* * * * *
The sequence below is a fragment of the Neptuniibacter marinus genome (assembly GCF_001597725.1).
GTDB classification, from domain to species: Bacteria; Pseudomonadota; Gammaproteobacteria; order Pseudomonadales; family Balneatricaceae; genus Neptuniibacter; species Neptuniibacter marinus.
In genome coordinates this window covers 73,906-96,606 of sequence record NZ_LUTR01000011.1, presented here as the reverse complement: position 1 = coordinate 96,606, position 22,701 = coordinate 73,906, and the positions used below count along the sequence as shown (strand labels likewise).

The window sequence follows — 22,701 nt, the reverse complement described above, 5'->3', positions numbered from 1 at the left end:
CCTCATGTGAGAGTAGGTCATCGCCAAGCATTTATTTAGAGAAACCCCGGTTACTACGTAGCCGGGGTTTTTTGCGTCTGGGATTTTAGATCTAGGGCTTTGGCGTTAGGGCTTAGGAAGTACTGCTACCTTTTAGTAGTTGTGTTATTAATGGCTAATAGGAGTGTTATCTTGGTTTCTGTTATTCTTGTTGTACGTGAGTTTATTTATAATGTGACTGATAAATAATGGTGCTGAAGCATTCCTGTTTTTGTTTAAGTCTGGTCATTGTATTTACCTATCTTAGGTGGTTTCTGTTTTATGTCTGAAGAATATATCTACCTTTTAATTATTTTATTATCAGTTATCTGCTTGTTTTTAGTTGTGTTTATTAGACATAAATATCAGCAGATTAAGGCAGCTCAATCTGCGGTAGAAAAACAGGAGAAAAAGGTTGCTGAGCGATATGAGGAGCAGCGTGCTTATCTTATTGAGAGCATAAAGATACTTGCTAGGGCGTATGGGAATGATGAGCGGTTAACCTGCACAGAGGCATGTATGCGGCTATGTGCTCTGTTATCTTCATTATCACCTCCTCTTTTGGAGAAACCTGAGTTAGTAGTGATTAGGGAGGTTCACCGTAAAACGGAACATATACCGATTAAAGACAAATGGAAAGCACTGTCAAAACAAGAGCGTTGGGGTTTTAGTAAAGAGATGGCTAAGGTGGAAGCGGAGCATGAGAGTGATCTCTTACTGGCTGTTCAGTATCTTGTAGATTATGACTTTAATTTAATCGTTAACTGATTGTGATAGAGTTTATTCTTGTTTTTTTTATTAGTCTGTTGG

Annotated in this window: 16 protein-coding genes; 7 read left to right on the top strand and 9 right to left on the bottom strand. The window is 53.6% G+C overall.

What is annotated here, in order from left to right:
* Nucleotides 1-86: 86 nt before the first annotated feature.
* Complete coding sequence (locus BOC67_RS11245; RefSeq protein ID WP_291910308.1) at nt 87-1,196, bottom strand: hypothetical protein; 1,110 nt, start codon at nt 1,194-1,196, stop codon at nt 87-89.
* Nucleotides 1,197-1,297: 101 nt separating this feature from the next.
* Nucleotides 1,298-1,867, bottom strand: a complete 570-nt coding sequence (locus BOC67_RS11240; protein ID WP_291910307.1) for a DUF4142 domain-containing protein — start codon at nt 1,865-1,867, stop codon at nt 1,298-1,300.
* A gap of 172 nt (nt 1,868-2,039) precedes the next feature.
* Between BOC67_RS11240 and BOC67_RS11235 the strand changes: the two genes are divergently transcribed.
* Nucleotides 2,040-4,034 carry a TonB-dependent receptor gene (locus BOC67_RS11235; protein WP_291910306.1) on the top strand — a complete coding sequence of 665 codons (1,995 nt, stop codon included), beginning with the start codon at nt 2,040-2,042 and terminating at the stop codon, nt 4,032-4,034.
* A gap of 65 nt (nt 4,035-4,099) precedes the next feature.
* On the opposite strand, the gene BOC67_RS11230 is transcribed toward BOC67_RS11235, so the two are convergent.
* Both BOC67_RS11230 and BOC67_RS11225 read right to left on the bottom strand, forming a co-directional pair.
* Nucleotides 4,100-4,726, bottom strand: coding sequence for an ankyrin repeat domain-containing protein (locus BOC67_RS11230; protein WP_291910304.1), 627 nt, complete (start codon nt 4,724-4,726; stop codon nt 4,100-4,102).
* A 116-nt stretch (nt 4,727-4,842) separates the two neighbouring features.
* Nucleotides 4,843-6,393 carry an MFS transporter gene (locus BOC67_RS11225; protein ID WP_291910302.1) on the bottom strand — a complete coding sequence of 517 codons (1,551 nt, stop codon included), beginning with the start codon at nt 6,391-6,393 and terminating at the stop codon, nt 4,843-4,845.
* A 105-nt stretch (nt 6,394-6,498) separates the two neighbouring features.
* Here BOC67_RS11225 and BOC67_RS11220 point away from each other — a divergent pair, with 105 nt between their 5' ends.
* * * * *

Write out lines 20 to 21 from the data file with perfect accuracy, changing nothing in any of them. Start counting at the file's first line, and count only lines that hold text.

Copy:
* Nucleotides 4,843-6,393 carry an MFS transporter gene (locus BOC67_RS11225; protein ID WP_291910302.1) on the bottom strand — a complete coding sequence of 517 codons (1,551 nt, stop codon included), beginning with the start codon at nt 6,391-6,393 and terminating at the stop codon, nt 4,843-4,845.
* A 105-nt stretch (nt 6,394-6,498) separates the two neighbouring features.